Date: Thu, 30 Jan 1997 16:43:06 -0500 From: Jean-Sebastien Morisset <jsmoriss at qc.bell.ca> Subject: re: Aeration with a "Y" >Date: Wed, 29 Jan 1997 14:51:33 -0600 >From: Bill Giffin <billgiffin at maine.com> >Subject: Aeration with a "Y" >I took a piece of 3/16" brass tubing and soldered it into a piece of 3/8" >tubing, I did make a hole, connected an aquarium pump to the 3/16" tubing >and the 3/8" was connected to the racking cane. > >As the wort was being racked out of the kettle I had the pump running which >then aerated the stream of wort going into the carboy. Seemed to work quite >well. Cute, but if you use a pump for your wort, here's another really cool way: Once the boil is over, the wort is pumped from the kettle, through a CF chiller, passed a "T" fitting, into a magnetic impeller pump (March, Little Giant, etc), and into waiting fermenting vessels. The trick is that "T" fitting, which has a 1/4" OD plastic ball-valve to let in just a *tiny* amount of air (using .2 micron filter) -- about 1 bubble per second. The air is sucked in by the pump and the momentum of the beer (although impeller pumps don't pull too much). When the cooled wort and air bubble hit that impeller running at almost 4,000 rpms, it turns into Guinness!!! The foam is so thick, it take HOURS before I can take a hydrometer reading! This is probably caused by the Nitrogen content of air, which gives you a good indication of the oxygen content. It's a good idea to put your yeast in the carboys first! :-) After two batches using this technique, I re-tooled the valve assembly and upgraded to a 3/8" SS ball valve. This turned out NOT to be a good idea since you need to a very fine control on the valve. I couldn't get the 1 bubble/min I wanted and the pump kept un-priming itself. I'll be installing a 1/4" brass needle valve next. I'm also thinking of just injecting pure Oxygen which should elliminate that Guinness effect. The down side to this is you run the risk of OVER oxygenating your wort! I use a CF chiller, but this would probably work better with an immersion chiller since impeller pumps should be as close as possible to the source - -- sucking liquid through 25' of 3/8" copper probably isn't a good idea. Of course, restraining the output to 3/8" sorta balances things. Later! js. - -- Jean-Sebastien Morisset, Sc. Unix Administrator <mailto:jsmoriss at qc.bell.ca> Bell Canada, Routing and Trunking Assignments <http://www.bell.ca/> Return to table of contents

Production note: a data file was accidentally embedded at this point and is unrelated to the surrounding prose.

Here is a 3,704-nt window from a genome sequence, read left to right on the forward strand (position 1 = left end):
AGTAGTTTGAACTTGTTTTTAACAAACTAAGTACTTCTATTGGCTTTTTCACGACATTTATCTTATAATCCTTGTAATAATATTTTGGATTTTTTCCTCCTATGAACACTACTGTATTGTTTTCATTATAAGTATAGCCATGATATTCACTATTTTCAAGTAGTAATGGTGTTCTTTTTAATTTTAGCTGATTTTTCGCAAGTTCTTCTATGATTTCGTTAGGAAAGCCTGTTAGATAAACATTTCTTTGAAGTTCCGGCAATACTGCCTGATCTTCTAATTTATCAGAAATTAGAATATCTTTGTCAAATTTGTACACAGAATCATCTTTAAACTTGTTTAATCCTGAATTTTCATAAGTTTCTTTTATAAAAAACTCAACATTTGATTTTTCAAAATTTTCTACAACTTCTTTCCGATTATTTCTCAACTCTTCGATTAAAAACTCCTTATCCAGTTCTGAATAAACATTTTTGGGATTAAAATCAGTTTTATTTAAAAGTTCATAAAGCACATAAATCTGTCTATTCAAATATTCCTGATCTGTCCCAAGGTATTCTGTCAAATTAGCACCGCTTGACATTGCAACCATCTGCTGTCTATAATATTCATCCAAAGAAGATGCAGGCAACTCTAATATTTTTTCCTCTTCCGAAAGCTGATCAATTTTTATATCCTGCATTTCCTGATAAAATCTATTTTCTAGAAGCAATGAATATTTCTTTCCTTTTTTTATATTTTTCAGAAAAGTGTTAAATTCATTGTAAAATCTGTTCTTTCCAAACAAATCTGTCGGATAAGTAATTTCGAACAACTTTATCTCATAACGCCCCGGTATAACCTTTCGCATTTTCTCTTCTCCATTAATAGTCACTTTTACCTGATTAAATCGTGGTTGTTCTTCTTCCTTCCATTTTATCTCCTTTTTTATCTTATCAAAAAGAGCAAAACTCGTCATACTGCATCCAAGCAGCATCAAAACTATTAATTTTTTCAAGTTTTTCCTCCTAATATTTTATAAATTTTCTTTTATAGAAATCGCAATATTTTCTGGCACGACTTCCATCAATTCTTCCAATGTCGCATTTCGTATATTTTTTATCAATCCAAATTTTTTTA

Date: Thu, 30 Jan 1997 16:53:42 -0500 From: Jean-Sebastien Morisset <jsmoriss at qc.bell.ca> Subject: re: Yeast doing summersaults >Date: Tue, 28 Jan 1997 23:18:55 -0800 (PST) >From: Heiner Lieth <lieth at telis.org> >Subject: Yeast doing summersaults > >Well, during a recent brew session I was looking forward to drinking that >beer just prior to pitching this yeast. But here is the strange part: when >I uncapped the bottle all the yeast lifted off the bottom and ended up on >the surface of the beer, some of it erupting out of the bottle. There was >quite a bit of pressure in the bottle, but not a lot of carbonation in the >beer that I could see. How is it possible that the release of pressure >allowed the yeast to all of a sudden start to float? At least you didn't shake it to suspend the yeast. I had un-capped the bottle, and was giving it a bit of a shake when BOOM! it exploded on all four walls! :-) I cleaned up most of it, but I still find some spots I missed after 6 months! Later! js. - -- Jean-Sebastien Morisset, Sc. Unix Administrator <mailto:jsmoriss at qc.bell.ca> Bell Canada, Routing and Trunking Assignments <http://www.bell.ca/> Return to table of contents
Date: Thu, 30 Jan 1997 15:57:52 -0600 From: "Tom Galley" <tgalley at flash.net> Subject: Gambrinus Honey Malt Does anyone have any experience with this? Description: Gambrinus has re-introduced an old German malt style called "bruhmalt" under the name Honey Malt because of it's unique honey-like aroma and flavor. Adds an intense malty sweetness with a hint of red color. Color: 18 degrees L. Certainly sounds like an interesting addition to my next APA. Tom galley at sperry-sun.com Return to table of contents